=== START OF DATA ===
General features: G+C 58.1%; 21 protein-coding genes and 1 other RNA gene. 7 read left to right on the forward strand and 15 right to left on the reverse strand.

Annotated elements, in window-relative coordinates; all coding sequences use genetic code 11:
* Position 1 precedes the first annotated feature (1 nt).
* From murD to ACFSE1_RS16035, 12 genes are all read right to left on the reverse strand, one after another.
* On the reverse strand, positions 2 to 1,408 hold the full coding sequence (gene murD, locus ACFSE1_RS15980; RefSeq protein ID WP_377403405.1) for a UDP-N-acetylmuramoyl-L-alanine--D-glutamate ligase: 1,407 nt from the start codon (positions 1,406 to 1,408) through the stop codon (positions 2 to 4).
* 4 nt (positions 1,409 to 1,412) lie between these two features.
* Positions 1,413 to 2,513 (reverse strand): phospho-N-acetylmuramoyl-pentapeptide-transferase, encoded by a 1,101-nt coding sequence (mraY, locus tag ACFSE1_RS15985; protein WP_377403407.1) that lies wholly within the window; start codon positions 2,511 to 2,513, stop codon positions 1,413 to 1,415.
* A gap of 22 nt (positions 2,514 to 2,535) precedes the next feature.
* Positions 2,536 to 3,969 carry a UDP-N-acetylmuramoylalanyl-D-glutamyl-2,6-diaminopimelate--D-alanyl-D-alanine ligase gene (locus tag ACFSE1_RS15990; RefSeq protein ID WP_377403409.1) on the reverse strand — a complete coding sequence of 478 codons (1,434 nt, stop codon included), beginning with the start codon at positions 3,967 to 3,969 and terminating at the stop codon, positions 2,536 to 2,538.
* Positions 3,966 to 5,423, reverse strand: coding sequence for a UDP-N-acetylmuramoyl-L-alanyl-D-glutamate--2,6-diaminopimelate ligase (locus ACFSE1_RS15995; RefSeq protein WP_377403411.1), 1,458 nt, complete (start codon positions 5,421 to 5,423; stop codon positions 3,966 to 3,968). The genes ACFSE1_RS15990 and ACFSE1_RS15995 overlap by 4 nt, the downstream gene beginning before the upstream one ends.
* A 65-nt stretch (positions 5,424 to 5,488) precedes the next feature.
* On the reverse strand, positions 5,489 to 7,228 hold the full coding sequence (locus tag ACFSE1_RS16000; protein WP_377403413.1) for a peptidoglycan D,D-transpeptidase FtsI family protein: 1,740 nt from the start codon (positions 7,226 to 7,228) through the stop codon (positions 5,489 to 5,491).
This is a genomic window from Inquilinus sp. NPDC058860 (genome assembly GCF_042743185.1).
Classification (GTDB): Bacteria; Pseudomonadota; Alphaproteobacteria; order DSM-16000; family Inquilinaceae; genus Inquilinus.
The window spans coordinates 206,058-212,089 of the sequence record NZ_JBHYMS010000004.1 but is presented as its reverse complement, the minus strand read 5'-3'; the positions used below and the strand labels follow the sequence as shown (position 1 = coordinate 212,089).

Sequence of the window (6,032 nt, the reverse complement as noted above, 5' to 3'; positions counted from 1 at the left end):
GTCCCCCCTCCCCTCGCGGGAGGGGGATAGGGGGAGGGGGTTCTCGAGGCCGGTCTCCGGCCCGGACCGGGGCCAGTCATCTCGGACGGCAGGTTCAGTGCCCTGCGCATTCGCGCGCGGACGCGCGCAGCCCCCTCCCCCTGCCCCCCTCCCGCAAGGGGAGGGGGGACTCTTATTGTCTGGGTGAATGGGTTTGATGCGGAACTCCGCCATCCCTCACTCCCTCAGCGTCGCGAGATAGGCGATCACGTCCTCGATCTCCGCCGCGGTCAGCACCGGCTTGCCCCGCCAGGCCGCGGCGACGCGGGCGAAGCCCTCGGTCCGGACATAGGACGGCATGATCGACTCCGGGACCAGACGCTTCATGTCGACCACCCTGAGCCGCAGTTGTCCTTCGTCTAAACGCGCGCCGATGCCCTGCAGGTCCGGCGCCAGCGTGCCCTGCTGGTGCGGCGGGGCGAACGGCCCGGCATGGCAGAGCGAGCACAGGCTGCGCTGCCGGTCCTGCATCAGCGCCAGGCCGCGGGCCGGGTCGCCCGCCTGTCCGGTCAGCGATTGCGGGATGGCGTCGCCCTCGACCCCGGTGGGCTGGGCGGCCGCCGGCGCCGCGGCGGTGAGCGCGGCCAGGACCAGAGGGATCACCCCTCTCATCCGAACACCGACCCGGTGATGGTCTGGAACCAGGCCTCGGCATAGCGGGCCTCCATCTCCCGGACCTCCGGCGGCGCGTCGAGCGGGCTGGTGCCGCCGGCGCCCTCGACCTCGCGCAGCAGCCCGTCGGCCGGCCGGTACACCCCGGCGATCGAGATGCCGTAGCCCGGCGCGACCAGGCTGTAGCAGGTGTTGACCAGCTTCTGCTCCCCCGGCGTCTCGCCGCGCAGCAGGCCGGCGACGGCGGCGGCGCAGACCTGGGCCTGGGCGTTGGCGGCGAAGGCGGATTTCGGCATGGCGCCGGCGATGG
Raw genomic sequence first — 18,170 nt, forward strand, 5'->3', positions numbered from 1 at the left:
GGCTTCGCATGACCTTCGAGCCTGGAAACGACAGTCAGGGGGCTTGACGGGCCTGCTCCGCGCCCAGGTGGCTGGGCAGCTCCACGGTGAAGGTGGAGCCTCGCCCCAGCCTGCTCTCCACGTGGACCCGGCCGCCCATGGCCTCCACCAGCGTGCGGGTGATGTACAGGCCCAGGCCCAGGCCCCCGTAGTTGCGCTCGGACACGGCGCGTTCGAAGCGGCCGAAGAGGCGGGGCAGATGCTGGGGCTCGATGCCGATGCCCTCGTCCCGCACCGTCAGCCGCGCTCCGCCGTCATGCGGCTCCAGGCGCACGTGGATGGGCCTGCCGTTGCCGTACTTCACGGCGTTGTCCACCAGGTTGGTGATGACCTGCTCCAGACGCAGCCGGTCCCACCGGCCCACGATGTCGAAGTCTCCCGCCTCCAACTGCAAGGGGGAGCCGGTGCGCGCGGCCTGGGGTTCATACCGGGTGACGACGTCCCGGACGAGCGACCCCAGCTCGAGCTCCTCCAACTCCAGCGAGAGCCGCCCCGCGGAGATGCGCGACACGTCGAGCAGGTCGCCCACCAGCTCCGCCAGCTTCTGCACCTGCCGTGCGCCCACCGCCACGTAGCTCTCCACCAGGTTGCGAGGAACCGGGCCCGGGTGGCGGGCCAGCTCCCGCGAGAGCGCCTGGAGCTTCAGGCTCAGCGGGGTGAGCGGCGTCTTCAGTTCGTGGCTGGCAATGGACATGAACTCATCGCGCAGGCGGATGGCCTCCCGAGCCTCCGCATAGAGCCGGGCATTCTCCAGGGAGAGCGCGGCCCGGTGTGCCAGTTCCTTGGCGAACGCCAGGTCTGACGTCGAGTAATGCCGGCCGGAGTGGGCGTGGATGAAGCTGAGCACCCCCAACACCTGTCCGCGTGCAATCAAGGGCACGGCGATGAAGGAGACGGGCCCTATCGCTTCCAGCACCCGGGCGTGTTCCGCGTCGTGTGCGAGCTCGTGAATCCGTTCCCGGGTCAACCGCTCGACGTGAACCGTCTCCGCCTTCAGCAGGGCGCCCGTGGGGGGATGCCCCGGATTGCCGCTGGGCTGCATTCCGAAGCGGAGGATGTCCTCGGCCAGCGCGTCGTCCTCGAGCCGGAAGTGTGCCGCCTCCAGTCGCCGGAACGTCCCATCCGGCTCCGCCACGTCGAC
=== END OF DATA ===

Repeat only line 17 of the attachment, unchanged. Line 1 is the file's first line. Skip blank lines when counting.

GTCCCCCCTCCCCTCGCGGGAGGGGGATAGGGGGAGGGGGTTCTCGAGGCCGGTCTCCGGCCCGGACCGGGGCCAGTCATCTCGGACGGCAGGTTCAGTGCCCTGCGCATTCGCGCGCGGACGCGCGCAGCCCCCTCCCCCTGCCCCCCTCCCGCAAGGGGAGGGGGGACTCTTATTGTCTGGGTGAATGGGTTTGATGCGGAACTCCGCCATCCCTCACTCCCTCAGCGTCGCGAGATAGGCGATCACGTCCTCGATCTCCGCCGCGGTCAGCACCGGCTTGCCCCGCCAGGCCGCGGCGACGCGGGCGAAGCCCTCGGTCCGGACATAGGACGGCATGATCGACTCCGGGACCAGACGCTTCATGTCGACCACCCTGAGCCGCAGTTGTCCTTCGTCTAAACGCGCGCCGATGCCCTGCAGGTCCGGCGCCAGCGTGCCCTGCTGGTGCGGCGGGGCGAACGGCCCGGCATGGCAGAGCGAGCACAGGCTGCGCTGCCGGTCCTGCATCAGCGCCAGGCCGCGGGCCGGGTCGCCCGCCTGTCCGGTCAGCGATTGCGGGATGGCGTCGCCCTCGACCCCGGTGGGCTGGGCGGCCGCCGGCGCCGCGGCGGTGAGCGCGGCCAGGACCAGAGGGATCACCCCTCTCATCCGAACACCGACCCGGTGATGGTCTGGAACCAGGCCTCGGCATAGCGGGCCTCCATCTCCCGGACCTCCGGCGGCGCGTCGAGCGGGCTGGTGCCGCCGGCGCCCTCGACCTCGCGCAGCAGCCCGTCGGCCGGCCGGTACACCCCGGCGATCGAGATGCCGTAGCCCGGCGCGACCAGGCTGTAGCAGGTGTTGACCAGCTTCTGCTCCCCCGGCGTCTCGCCGCGCAGCAGGCCGGCGACGGCGGCGGCGCAGACCTGGGCCTGGGCGTTGGCGGCGAAGGCGGATTTCGGCATGGCGCCGGCGATGG